It wasn’t long after the Los Angeles Kings booked their ticket to the Stanley Cup Finals before their upcoming opponent played the “underdog” card.
“Throughout these playoffs, and it’s not going to change now, we’ve been the underdog,” said New York Rangers coach Alain Vigneault this afternoon when asked about his team’s upcoming series. In some ways, he’s right, too. The Kings have home ice, and have defeated better teams throughout the postseason.
However, New York has something L.A. has yet to deal with during their Cup run: a top-of-the-league goalie.
Henrik Lundqvist comes into this series as the odds-on Conn Smythe favorite right now. Despite some hiccups in the Rangers’ last series against the Montreal Canadiens, he’s been the biggest difference-maker for his team. If anyone increases New York’s chances of defeating the Kings, it’s Lundqvist.
Going up against such a talented goaltender will be quite a culture change for Los Angeles, especially with what they’ve dealt with in net this postseason. Neither the San Jose Sharks nor the Anaheim Ducks started the same goalie in every game of their respective series against the Kings. None of the Sharks’ options performed that well, and while Ducks rookie John Gibson showed a ton of promise, he was absolutely obliterated by L.A. in Game 7 of their series.
Chicago Blackhawks goalie Corey Crawford stayed between the pipes for all seven games against the Kings, but he had a series to forget. Despite Crawford having a save percentage north of .925 in the first two rounds of the playoffs, he saw it drop to .878 against Los Angeles. In the first two rounds, he allowed 26 goals combined, the exact same amount he gave up seven games against the Kings.
So no, L.A. has not seen anyone like Lundqvist yet, and that’s a reason why you can’t pencil their names in as champs out of assumption. Not only has the Swedish netminder been one of the best goalies of the postseason, he’s played much better than Kings goaltender Jonathan Quick.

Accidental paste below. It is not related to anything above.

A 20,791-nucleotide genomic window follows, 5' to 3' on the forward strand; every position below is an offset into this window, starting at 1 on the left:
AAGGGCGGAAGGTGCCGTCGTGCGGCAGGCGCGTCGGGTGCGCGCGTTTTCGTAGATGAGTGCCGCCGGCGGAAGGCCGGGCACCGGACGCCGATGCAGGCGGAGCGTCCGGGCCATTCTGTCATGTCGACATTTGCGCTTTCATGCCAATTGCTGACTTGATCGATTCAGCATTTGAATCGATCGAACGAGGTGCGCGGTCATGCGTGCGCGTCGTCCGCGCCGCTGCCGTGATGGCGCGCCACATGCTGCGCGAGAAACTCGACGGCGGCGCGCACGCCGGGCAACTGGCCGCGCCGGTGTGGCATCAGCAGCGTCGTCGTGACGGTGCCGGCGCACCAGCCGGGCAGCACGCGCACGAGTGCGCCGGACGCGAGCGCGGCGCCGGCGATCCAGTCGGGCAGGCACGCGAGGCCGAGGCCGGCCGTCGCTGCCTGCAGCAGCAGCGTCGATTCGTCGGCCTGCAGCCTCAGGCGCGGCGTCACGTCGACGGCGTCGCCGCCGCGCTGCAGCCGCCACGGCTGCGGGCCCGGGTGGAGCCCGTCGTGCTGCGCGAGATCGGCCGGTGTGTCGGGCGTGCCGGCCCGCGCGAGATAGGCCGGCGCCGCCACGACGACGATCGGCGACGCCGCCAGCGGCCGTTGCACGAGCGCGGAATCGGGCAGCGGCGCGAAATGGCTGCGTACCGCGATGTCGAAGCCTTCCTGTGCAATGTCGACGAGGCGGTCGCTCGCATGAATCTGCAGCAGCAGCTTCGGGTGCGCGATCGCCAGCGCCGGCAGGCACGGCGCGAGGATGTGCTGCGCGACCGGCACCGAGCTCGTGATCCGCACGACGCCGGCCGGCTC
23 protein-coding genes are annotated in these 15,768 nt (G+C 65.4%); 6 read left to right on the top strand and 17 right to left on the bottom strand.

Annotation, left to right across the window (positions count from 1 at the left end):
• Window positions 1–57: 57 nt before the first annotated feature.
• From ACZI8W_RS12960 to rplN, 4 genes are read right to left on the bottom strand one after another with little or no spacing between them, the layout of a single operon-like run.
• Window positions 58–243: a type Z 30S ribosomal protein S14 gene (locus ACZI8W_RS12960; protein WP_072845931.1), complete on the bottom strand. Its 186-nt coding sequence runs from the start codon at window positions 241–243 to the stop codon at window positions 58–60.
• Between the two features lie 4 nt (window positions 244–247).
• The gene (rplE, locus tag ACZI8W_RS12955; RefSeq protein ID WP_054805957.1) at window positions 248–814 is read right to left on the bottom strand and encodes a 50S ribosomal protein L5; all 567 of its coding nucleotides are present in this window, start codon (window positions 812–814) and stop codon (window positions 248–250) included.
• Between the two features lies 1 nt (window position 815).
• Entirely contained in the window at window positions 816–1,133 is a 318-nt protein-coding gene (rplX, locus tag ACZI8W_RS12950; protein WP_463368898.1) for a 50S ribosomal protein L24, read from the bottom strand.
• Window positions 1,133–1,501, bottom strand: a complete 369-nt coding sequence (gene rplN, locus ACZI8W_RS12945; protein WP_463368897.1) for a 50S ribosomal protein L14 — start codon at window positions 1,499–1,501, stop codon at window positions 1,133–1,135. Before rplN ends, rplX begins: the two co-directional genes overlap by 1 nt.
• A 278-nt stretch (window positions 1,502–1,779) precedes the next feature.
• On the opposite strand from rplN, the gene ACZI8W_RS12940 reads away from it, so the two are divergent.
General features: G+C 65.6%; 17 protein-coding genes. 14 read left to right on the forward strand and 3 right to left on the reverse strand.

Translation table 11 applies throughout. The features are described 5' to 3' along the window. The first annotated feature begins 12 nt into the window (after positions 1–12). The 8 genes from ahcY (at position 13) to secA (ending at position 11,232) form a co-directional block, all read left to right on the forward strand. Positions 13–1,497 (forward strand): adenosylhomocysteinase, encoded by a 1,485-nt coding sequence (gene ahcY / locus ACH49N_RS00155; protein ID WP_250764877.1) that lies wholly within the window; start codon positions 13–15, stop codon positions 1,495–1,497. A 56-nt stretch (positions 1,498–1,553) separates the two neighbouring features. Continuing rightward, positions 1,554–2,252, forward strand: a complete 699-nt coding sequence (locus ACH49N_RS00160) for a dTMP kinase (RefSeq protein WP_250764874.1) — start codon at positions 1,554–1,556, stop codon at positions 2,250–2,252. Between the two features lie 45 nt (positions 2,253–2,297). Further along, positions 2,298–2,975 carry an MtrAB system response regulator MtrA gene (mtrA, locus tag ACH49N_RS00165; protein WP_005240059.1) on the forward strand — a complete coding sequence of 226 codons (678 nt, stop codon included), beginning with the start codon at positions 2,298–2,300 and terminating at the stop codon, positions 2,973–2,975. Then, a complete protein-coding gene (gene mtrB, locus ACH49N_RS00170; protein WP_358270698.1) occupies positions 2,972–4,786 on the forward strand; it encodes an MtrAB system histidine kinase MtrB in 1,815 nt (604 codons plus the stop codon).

Quick is one of the league’s most talented goalies, but you can hardly say he was a big reason why Los Angeles advanced past Chicago. Yes, he made his fair share of clutch saves to keep his team alive, but his playoff save percentage is the lowest it’s been since his 2010. He’s allowed 59 goals so far during the Kings’ run, a postseason career high. He’s also been pulled twice in three series.
What this means for the Rangers is, if Lundqvist can consistently play at the top of his game, New York can be dangerous for Los Angeles. If the Kings take the ice against a lights-out Lundqvist, any goal they allow could be a back-breaker.
However, this is also Lundqvist’s first ever Cup Finals. While we have no idea how he will perform on the NHL’s grand stage, we’ve seen Quick here before, and he was phenomenal, allowing just seven goals in their six-game defeat of the New Jersey Devils.
New York needs Lundqvist to perform just as well during his first Cup Finals as their opponent’s goalie did in the same scenario. There are more than a few things the Rangers have going for them which can keep them in this series, but none bigger than the man they have in the crease. L.A. has yet to face such an imposing goaltender this postseason, and it’s a reason why New York has a good chance to raise the Cup.